As the Curiosity rover was approaching the flat rock outcrop called Pahrump Hills, where it is currently drilling again, it spotted a few more interesting features. These include the “ball,” a small round spherical stone, about a cm or two across, which resembles the “blueberry” concretions seen by the Opportunity rover in Meridiani (like the ones in the image at the top of the blog sidebar). The Meridiani ones were all over the place though, while this one seems to be all by itself.
Category Archives: Mars
After a long, and at times risky two-year journey, the Mars Science Laboratory rover Curiosity has reached the base of the lower slopes of Mount Sharp, the primary destination since its landing back in 2012. Mount Sharp is about the same height as Mount Rainier on Earth and sits in the middle of the expansive Gale crater. The arrival was announced on Thursday, Sept. 11 at a NASA telecon which discussed Curiosity’s achievements so far and what else now awaits at the mountain.
Some interesting images taken on sol 739 by the Curiosity rover on Mars, at the entrance to Owens Valley. Some of the rocks here were overturned by the rover’s wheels and three of them here have a very speckled appearance with white spots. No word yet on what ChemCam analysis may have shown, but perhaps other geologists have some idea as to what these are?
Is or was there life on Mars? That is one of the biggest and most hotly debated questions in planetary science. The manner in which the evidence has been searched for is also a topic of much discussion. The Viking landers in the 1970s were the first to look for direct evidence for microbial life still existing in the Martian soil, and the results are still regarded as inconclusive, with both pro and con supporters debating whether the landers actually found living microbes or just unusual soil chemistry. Subsequent lander and rover missions have focused more on determining whether conditions in Mars’ ancient past were habitable and able to support life as we know it, rather than searching directly for evidence of past or present life itself.
This photo taken a few days ago by the Curiosity rover has been getting a lot of attention. The object near the centre of the image looks a lot like a femur-type bone! This image was taken on sol 719 of the mission, at the entrance to Hidden Valley where Curiosity is ready to start drilling again at a site just a few feet away called Bonanza King.
Some of the most interesting features on the surface of Mars are its gullies, often found on crater walls or other slopes, first seen from orbit back in 2000. They resemble gullies on Earth created by water, but the origin of located on Mars have become the subject of much debate. These gullies appear to be actively forming today, and are not just some relic of past activity that took place millions of years ago. But on Mars, water can’t exist for long on the surface even if it is briny, so how are these gullies being created? New observations from the Mars Reconnaissance Orbiter (MRO) spacecraft suggest that dry ice (frozen carbon dioxide) may actually be responsible. The new findings have been published in the journal Icarus.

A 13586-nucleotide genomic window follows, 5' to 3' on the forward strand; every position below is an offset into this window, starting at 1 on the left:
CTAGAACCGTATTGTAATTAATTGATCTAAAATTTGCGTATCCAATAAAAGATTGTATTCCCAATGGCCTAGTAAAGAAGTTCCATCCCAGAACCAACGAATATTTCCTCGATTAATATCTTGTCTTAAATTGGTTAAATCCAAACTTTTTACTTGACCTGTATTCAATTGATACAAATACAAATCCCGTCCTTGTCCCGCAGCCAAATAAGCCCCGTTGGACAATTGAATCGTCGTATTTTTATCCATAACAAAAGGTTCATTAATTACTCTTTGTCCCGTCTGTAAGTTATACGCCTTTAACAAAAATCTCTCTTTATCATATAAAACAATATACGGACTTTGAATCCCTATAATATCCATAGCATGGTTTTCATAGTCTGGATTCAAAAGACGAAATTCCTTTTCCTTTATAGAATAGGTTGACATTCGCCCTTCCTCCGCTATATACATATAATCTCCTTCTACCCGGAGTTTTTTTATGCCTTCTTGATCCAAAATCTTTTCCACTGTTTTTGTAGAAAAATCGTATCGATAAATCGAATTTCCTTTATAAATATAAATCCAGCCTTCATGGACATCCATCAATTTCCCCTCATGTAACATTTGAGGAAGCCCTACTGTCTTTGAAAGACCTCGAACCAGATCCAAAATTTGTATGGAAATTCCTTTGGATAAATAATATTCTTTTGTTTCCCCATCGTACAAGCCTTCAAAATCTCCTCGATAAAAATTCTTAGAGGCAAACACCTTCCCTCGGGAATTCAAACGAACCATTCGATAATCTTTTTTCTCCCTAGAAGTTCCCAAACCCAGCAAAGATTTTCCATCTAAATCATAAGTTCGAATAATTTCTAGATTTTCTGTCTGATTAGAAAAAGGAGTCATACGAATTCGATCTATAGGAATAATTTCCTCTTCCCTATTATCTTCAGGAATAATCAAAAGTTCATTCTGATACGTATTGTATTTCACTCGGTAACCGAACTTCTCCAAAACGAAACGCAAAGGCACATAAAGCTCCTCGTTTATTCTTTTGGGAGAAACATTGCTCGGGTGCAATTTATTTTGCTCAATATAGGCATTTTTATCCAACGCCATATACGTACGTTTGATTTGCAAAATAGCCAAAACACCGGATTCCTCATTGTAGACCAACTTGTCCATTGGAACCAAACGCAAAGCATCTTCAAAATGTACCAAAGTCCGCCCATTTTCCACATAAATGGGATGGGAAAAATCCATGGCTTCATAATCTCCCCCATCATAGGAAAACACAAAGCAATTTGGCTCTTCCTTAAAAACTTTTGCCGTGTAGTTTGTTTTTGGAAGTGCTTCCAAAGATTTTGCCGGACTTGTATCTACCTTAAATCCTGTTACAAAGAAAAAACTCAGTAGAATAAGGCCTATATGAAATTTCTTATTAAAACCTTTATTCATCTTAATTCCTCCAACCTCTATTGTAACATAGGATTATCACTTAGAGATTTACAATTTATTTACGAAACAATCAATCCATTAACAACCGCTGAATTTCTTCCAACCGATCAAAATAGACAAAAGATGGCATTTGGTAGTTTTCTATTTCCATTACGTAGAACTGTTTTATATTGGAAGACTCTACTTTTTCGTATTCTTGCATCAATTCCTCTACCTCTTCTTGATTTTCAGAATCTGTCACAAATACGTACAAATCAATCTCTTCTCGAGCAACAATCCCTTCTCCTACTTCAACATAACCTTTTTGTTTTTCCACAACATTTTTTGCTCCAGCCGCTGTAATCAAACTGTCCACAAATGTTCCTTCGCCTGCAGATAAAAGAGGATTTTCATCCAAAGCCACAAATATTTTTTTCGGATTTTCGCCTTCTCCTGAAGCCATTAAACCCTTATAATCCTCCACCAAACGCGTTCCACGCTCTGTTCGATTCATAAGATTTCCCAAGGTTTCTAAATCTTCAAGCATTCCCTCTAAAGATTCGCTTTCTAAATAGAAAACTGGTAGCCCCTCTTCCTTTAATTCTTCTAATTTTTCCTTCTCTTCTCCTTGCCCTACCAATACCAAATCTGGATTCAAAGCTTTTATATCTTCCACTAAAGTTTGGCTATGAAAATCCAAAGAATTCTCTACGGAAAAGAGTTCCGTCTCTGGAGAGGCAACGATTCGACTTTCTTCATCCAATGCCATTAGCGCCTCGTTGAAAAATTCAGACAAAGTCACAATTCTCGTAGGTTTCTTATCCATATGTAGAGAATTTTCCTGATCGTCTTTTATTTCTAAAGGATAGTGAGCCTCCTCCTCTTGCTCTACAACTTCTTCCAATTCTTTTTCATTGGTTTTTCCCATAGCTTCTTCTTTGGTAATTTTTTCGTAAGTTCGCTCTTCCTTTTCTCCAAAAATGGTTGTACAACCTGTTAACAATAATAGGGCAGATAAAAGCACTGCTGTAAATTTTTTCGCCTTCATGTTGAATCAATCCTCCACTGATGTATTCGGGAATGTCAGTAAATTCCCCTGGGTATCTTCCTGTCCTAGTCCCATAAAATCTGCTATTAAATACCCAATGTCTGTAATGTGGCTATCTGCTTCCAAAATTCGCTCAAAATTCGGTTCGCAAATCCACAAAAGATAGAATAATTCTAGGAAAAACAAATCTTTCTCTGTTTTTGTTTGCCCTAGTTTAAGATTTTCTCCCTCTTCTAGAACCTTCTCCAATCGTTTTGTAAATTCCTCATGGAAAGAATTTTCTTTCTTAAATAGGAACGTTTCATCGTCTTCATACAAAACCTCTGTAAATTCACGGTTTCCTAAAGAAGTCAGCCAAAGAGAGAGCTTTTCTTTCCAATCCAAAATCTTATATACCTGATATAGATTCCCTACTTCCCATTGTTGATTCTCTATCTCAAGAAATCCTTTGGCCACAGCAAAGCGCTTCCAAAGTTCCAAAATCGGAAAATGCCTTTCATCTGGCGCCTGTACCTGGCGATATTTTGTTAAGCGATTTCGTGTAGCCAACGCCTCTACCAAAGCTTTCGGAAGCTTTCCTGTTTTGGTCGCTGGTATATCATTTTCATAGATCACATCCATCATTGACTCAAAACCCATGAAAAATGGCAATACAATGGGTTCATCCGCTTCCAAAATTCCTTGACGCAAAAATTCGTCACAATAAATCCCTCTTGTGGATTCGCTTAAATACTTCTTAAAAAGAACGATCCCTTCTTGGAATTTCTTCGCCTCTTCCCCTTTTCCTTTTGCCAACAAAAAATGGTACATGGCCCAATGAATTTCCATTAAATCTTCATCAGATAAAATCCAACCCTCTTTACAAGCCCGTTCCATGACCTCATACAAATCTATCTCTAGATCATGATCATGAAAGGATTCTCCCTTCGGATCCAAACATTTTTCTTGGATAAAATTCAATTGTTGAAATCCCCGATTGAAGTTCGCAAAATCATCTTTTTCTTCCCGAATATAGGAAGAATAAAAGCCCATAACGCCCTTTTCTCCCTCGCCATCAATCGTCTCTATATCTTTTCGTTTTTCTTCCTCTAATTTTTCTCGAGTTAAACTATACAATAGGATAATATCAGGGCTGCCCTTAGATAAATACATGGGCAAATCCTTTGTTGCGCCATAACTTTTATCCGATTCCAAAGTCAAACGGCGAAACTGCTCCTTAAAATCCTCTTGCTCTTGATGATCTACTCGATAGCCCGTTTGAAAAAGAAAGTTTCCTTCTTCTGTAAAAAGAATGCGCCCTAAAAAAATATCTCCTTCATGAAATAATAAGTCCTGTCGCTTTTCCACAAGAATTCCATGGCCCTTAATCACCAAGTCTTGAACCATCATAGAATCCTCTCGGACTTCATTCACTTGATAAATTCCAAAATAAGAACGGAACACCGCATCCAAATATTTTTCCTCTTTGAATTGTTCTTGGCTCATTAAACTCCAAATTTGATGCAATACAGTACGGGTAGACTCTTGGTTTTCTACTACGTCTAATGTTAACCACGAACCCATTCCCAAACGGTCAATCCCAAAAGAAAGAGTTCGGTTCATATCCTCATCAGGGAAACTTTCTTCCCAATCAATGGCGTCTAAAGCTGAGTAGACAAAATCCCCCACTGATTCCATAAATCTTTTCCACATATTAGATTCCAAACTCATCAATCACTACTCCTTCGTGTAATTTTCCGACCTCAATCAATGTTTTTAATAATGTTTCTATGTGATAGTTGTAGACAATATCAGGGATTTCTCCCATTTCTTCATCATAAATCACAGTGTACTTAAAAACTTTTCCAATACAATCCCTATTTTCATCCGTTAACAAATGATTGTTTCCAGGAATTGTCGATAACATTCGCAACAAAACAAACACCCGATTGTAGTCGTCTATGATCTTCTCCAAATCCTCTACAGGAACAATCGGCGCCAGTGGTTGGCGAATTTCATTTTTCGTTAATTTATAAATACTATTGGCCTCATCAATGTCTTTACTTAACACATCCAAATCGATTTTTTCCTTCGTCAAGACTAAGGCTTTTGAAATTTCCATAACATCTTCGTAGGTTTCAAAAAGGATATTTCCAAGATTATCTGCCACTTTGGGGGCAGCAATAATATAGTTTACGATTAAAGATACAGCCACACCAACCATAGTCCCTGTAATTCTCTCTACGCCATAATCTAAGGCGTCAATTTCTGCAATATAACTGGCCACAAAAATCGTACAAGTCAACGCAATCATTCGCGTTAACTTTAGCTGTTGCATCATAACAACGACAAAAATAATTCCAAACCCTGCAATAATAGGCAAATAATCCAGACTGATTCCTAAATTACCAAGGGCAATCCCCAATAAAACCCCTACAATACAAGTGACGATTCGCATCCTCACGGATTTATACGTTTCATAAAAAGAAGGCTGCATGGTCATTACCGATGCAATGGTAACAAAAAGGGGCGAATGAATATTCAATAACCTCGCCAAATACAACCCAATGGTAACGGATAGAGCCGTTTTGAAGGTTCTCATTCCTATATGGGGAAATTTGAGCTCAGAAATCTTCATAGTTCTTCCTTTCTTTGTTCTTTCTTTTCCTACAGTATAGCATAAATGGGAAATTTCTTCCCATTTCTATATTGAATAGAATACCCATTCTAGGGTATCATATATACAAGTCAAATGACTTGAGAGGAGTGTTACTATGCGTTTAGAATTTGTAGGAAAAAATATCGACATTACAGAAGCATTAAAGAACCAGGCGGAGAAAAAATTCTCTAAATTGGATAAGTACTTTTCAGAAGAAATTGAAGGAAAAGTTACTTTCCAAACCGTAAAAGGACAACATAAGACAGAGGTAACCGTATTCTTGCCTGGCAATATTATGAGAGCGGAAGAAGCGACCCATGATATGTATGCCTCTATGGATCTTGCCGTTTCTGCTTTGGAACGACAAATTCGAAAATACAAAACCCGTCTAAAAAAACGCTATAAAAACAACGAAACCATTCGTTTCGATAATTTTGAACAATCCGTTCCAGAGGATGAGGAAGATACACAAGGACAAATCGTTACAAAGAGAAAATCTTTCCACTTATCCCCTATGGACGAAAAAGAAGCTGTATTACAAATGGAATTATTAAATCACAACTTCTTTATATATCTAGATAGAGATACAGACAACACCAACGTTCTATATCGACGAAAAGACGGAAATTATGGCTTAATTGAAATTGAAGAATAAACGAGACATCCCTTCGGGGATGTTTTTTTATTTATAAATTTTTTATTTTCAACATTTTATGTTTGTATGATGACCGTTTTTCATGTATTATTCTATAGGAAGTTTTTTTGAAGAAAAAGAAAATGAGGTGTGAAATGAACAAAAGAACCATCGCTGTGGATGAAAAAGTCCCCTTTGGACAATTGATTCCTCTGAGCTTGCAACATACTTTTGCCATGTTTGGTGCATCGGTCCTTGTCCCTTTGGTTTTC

The search for evidence of water on Mars, past or present, has been one of the driving forces behind the exploration of the Red Planet for several decades now. While orbiters, landers, and rovers have all found abundant evidence for a lot of water in Mars’ ancient history, the question of whether there could still be any of the wet stuff existing today is still open and unanswered. There are hints, but proof is still elusive. Now, a new study provides new information on how liquid water could be found on Mars’ surface today, albeit in small amounts or for brief periods of time.
The Opportunity rover continues to send back wonderful images of its current location on the rim of Endeavour crater. This new panorama shows the view from Pillinger Point (named after the late planetary scientist Colin Pillinger). The Pillinger Point rock outcrop is on the slopes Solander Point, one of the taller peaks on the rim of the huge crater. What a view! Thanks to James Sorenson who created this panorama from the Opportunity images. The full-size image is available here. There is also a zoomable Gigapan version here.
Curiosity has come across what appear to be a couple of meteorites in Gale crater. No official word yet, but the consensus seems to be that these are indeed meteorites, and fairly large ones, given their similarity to other confirmed meteorites found previously by both the Spirit and Opportunity rovers. Their shininess indicates that they are likely iron meteorites. It is more common to find meteorites on Mars than on Earth, given the thinner atmosphere and slower erosion rates.